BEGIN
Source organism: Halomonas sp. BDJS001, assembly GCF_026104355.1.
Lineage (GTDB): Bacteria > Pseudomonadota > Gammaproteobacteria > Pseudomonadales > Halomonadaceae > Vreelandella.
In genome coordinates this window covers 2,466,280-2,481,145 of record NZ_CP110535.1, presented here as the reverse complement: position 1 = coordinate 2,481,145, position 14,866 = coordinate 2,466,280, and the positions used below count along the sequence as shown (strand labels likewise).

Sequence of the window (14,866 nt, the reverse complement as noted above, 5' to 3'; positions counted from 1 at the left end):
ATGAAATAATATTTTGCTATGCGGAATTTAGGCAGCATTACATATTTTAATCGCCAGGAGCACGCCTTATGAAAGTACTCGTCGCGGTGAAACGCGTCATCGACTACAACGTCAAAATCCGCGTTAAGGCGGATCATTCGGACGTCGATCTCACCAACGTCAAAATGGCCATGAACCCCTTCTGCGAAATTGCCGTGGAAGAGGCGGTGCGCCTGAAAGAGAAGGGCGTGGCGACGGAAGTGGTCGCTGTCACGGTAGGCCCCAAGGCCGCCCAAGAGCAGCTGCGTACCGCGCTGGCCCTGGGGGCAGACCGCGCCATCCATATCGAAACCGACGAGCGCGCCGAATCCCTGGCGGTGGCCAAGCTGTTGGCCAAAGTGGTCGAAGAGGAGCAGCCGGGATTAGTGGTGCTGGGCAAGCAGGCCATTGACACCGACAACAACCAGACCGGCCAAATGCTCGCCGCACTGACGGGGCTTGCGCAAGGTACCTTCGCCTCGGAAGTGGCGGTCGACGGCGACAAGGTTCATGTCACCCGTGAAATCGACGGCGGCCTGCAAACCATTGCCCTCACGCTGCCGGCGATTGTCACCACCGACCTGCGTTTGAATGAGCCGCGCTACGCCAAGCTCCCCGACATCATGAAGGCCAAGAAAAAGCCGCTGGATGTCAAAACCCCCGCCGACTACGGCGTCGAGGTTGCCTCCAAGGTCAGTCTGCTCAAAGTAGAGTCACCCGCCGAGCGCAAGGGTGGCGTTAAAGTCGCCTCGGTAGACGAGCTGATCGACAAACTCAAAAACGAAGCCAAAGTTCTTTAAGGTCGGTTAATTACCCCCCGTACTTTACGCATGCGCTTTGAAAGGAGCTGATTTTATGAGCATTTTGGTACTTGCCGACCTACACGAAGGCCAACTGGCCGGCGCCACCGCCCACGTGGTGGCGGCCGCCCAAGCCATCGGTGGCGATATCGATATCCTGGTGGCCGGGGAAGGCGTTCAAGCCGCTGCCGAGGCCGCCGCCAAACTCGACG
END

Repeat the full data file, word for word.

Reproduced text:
Source organism: Halomonas sp. BDJS001, assembly GCF_026104355.1.
Lineage (GTDB): Bacteria > Pseudomonadota > Gammaproteobacteria > Pseudomonadales > Halomonadaceae > Vreelandella.
In genome coordinates this window covers 2,466,280-2,481,145 of record NZ_CP110535.1, presented here as the reverse complement: position 1 = coordinate 2,481,145, position 14,866 = coordinate 2,466,280, and the positions used below count along the sequence as shown (strand labels likewise).

Sequence of the window (14,866 nt, the reverse complement as noted above, 5' to 3'; positions counted from 1 at the left end):
ATGAAATAATATTTTGCTATGCGGAATTTAGGCAGCATTACATATTTTAATCGCCAGGAGCACGCCTTATGAAAGTACTCGTCGCGGTGAAACGCGTCATCGACTACAACGTCAAAATCCGCGTTAAGGCGGATCATTCGGACGTCGATCTCACCAACGTCAAAATGGCCATGAACCCCTTCTGCGAAATTGCCGTGGAAGAGGCGGTGCGCCTGAAAGAGAAGGGCGTGGCGACGGAAGTGGTCGCTGTCACGGTAGGCCCCAAGGCCGCCCAAGAGCAGCTGCGTACCGCGCTGGCCCTGGGGGCAGACCGCGCCATCCATATCGAAACCGACGAGCGCGCCGAATCCCTGGCGGTGGCCAAGCTGTTGGCCAAAGTGGTCGAAGAGGAGCAGCCGGGATTAGTGGTGCTGGGCAAGCAGGCCATTGACACCGACAACAACCAGACCGGCCAAATGCTCGCCGCACTGACGGGGCTTGCGCAAGGTACCTTCGCCTCGGAAGTGGCGGTCGACGGCGACAAGGTTCATGTCACCCGTGAAATCGACGGCGGCCTGCAAACCATTGCCCTCACGCTGCCGGCGATTGTCACCACCGACCTGCGTTTGAATGAGCCGCGCTACGCCAAGCTCCCCGACATCATGAAGGCCAAGAAAAAGCCGCTGGATGTCAAAACCCCCGCCGACTACGGCGTCGAGGTTGCCTCCAAGGTCAGTCTGCTCAAAGTAGAGTCACCCGCCGAGCGCAAGGGTGGCGTTAAAGTCGCCTCGGTAGACGAGCTGATCGACAAACTCAAAAACGAAGCCAAAGTTCTTTAAGGTCGGTTAATTACCCCCCGTACTTTACGCATGCGCTTTGAAAGGAGCTGATTTTATGAGCATTTTGGTACTTGCCGACCTACACGAAGGCCAACTGGCCGGCGCCACCGCCCACGTGGTGGCGGCCGCCCAAGCCATCGGTGGCGATATCGATATCCTGGTGGCCGGGGAAGGCGTTCAAGCCGCTGCCGAGGCCGCCGCCAAACTCGACG